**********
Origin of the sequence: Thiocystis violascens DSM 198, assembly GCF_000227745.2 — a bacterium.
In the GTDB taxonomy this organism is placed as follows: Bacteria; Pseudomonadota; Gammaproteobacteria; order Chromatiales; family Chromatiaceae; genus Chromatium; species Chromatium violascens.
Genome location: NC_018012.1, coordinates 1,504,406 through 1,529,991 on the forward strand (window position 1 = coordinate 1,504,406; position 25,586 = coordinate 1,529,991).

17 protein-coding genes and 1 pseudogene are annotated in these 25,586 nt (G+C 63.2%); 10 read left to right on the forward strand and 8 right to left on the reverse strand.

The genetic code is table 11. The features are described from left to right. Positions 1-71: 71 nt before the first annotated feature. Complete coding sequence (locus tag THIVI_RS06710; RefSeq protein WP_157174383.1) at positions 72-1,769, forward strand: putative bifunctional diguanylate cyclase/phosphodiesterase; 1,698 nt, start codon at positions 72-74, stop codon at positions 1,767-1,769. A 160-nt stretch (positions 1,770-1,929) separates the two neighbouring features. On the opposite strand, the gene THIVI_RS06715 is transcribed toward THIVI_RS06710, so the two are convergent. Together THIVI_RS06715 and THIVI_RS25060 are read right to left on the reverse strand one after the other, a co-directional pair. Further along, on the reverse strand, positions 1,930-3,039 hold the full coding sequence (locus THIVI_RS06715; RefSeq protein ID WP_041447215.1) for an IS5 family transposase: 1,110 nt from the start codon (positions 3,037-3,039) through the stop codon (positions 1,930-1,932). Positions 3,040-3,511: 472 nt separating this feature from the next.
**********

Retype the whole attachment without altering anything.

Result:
Origin of the sequence: Thiocystis violascens DSM 198, assembly GCF_000227745.2 — a bacterium.
In the GTDB taxonomy this organism is placed as follows: Bacteria; Pseudomonadota; Gammaproteobacteria; order Chromatiales; family Chromatiaceae; genus Chromatium; species Chromatium violascens.
Genome location: NC_018012.1, coordinates 1,504,406 through 1,529,991 on the forward strand (window position 1 = coordinate 1,504,406; position 25,586 = coordinate 1,529,991).

17 protein-coding genes and 1 pseudogene are annotated in these 25,586 nt (G+C 63.2%); 10 read left to right on the forward strand and 8 right to left on the reverse strand.

The genetic code is table 11. The features are described from left to right. Positions 1-71: 71 nt before the first annotated feature. Complete coding sequence (locus tag THIVI_RS06710; RefSeq protein WP_157174383.1) at positions 72-1,769, forward strand: putative bifunctional diguanylate cyclase/phosphodiesterase; 1,698 nt, start codon at positions 72-74, stop codon at positions 1,767-1,769. A 160-nt stretch (positions 1,770-1,929) separates the two neighbouring features. On the opposite strand, the gene THIVI_RS06715 is transcribed toward THIVI_RS06710, so the two are convergent. Together THIVI_RS06715 and THIVI_RS25060 are read right to left on the reverse strand one after the other, a co-directional pair. Further along, on the reverse strand, positions 1,930-3,039 hold the full coding sequence (locus THIVI_RS06715; RefSeq protein ID WP_041447215.1) for an IS5 family transposase: 1,110 nt from the start codon (positions 3,037-3,039) through the stop codon (positions 1,930-1,932). Positions 3,040-3,511: 472 nt separating this feature from the next.